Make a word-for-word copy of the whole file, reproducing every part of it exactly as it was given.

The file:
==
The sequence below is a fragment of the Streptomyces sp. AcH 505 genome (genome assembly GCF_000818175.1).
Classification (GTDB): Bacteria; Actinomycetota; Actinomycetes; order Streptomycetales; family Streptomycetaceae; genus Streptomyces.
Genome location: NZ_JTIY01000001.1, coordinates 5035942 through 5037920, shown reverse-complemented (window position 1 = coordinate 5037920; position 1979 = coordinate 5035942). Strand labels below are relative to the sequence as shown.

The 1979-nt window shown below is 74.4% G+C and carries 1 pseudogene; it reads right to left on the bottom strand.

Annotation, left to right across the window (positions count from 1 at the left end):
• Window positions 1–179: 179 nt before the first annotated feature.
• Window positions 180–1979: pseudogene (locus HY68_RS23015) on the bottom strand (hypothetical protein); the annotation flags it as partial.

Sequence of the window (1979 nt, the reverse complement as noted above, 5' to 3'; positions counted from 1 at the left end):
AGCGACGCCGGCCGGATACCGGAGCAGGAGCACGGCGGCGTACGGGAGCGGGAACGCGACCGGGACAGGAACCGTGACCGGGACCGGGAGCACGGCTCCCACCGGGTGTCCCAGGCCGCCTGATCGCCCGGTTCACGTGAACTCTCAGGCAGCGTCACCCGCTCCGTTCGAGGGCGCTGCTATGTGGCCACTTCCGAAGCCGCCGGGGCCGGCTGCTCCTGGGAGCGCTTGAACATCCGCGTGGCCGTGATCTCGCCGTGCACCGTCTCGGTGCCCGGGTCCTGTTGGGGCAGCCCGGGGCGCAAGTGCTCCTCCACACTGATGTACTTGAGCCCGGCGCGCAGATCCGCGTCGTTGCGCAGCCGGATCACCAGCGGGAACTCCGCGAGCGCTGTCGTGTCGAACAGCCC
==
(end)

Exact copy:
The sequence below is a fragment of the Streptomyces sp. AcH 505 genome (genome assembly GCF_000818175.1).
Classification (GTDB): Bacteria; Actinomycetota; Actinomycetes; order Streptomycetales; family Streptomycetaceae; genus Streptomyces.
Genome location: NZ_JTIY01000001.1, coordinates 5035942 through 5037920, shown reverse-complemented (window position 1 = coordinate 5037920; position 1979 = coordinate 5035942). Strand labels below are relative to the sequence as shown.

The 1979-nt window shown below is 74.4% G+C and carries 1 pseudogene; it reads right to left on the bottom strand.

Annotation, left to right across the window (positions count from 1 at the left end):
• Window positions 1–179: 179 nt before the first annotated feature.
• Window positions 180–1979: pseudogene (locus HY68_RS23015) on the bottom strand (hypothetical protein); the annotation flags it as partial.

Sequence of the window (1979 nt, the reverse complement as noted above, 5' to 3'; positions counted from 1 at the left end):
AGCGACGCCGGCCGGATACCGGAGCAGGAGCACGGCGGCGTACGGGAGCGGGAACGCGACCGGGACAGGAACCGTGACCGGGACCGGGAGCACGGCTCCCACCGGGTGTCCCAGGCCGCCTGATCGCCCGGTTCACGTGAACTCTCAGGCAGCGTCACCCGCTCCGTTCGAGGGCGCTGCTATGTGGCCACTTCCGAAGCCGCCGGGGCCGGCTGCTCCTGGGAGCGCTTGAACATCCGCGTGGCCGTGATCTCGCCGTGCACCGTCTCGGTGCCCGGGTCCTGTTGGGGCAGCCCGGGGCGCAAGTGCTCCTCCACACTGATGTACTTGAGCCCGGCGCGCAGATCCGCGTCGTTGCGCAGCCGGATCACCAGCGGGAACTCCGCGAGCGCTGTCGTGTCGAACAGCCC